Gibson files for bankruptcy to ditch electronics, focus on guitars

Rapidly maturing debt owed to private equity firms put the company in a bind.

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Benoit Tessier / Reuters
Benoit Tessier / Reuters

Yesterday Gibson Brands filed for Chapter 11 bankruptcy protection. Known for its famous guitars, the company is in a similar situation to Toys 'R' Us, owing as much as $500 million to creditors including private equity firms like Kohlberg Kravis Roberts, Silver Point Capital and Melody Capital Partners. It took on significant debt -- which is about to mature -- to finance a series of acquisitions to build up a Gibson Innovations electronics business that it's now in the process of separating from. Other than buying a stake in TEAC, Bloomberg reports it bought Philips line of headphones and speakers, and until recently had close business ties with Onkyo.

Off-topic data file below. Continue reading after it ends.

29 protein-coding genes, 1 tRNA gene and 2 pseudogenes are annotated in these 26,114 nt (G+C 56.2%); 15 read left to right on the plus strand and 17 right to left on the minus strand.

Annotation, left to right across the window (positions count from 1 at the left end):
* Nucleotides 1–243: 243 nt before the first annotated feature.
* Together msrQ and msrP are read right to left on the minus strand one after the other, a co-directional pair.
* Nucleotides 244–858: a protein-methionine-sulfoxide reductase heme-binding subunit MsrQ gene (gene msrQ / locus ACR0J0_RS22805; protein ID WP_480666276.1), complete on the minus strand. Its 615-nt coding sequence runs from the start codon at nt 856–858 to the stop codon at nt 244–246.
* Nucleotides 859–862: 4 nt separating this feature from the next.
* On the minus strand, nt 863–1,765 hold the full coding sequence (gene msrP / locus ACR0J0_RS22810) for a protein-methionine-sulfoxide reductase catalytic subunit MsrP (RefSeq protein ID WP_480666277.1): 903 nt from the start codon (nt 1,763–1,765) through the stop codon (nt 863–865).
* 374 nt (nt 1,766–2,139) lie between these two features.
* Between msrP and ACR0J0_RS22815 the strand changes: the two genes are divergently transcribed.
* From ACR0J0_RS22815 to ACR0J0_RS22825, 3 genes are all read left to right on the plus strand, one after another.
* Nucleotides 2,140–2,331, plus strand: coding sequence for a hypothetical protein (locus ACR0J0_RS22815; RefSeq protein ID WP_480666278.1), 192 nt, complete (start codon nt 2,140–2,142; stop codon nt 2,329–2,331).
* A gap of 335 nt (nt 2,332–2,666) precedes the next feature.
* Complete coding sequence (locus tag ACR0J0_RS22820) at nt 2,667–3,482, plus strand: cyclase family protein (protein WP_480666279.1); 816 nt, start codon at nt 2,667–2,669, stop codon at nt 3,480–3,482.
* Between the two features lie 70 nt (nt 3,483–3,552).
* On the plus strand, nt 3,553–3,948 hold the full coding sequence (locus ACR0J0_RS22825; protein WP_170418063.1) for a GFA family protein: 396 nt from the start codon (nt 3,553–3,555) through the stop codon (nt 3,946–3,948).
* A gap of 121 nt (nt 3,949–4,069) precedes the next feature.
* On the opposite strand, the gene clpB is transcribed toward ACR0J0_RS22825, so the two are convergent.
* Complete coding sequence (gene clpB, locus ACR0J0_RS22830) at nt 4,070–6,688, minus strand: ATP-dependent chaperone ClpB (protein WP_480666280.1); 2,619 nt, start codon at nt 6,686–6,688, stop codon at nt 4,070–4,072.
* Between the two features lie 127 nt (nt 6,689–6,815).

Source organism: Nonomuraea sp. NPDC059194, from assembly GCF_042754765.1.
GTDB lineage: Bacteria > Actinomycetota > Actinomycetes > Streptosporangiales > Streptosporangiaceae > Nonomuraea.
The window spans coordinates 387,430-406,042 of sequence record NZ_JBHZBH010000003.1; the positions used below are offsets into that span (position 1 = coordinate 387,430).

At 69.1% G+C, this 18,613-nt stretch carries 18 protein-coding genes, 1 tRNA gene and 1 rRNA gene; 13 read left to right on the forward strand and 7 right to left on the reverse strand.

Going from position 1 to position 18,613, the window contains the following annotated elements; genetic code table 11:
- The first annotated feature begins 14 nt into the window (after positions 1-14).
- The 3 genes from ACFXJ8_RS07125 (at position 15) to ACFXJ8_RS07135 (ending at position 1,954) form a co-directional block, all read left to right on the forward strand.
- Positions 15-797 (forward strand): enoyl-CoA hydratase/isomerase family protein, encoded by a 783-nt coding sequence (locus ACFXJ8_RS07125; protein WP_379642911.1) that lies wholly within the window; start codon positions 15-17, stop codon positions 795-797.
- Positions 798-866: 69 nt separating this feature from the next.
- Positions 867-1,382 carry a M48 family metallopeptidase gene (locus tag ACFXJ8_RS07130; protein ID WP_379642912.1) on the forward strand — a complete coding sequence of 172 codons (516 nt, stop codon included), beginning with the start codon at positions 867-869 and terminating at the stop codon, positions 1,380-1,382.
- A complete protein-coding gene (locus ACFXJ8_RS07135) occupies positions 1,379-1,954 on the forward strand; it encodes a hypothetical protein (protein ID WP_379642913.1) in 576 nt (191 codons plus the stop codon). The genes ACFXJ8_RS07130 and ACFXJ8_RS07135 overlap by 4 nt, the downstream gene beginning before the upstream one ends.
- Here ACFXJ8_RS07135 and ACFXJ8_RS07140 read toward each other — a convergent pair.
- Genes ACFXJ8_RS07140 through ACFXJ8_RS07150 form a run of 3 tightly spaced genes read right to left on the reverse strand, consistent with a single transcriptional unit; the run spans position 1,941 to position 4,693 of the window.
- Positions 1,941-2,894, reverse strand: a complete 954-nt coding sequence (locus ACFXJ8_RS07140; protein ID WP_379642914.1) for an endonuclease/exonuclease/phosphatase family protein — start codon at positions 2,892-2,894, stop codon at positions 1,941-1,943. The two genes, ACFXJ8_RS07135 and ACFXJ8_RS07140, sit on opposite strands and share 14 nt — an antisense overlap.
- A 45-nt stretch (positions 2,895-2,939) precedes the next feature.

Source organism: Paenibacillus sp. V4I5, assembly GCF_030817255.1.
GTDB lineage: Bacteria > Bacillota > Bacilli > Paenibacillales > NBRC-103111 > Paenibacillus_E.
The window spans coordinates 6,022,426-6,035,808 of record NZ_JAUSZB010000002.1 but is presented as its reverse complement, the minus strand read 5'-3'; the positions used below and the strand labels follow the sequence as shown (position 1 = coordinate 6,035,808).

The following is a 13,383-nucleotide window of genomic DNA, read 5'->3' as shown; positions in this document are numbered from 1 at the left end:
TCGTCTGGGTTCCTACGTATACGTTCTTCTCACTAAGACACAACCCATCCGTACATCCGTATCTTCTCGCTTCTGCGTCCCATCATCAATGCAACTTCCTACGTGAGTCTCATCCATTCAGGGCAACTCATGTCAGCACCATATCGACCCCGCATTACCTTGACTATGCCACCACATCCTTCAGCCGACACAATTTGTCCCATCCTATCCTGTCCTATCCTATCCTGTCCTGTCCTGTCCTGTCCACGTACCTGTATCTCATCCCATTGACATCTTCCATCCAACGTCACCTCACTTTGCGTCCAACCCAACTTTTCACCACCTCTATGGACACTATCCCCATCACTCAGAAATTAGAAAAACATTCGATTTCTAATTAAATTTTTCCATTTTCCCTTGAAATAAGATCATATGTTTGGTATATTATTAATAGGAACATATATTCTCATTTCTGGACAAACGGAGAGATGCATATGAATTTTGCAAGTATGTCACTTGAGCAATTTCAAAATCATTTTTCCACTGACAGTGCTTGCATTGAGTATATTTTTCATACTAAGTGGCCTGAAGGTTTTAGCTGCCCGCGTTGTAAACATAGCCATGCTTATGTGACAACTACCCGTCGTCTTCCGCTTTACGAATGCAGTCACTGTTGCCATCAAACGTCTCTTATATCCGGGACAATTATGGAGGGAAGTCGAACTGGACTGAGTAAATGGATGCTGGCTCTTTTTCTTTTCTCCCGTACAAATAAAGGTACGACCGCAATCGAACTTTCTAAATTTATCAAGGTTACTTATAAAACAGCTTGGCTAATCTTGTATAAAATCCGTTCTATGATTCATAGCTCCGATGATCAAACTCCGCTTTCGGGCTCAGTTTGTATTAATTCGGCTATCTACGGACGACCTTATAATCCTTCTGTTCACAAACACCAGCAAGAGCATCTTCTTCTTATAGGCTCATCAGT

According to the press release "The Company's Gibson Innovations business, which is largely outside of the U.S. and independent of the Musical Instruments business, will be wound down." While the headphones are likely done, other elements like its Gibson and Epiphone guitars, as well as KRK and Cerwin Vega studio monitors and loudspeakers will continue on. Hopefully, that includes its digital recorder-embued guitar cable.

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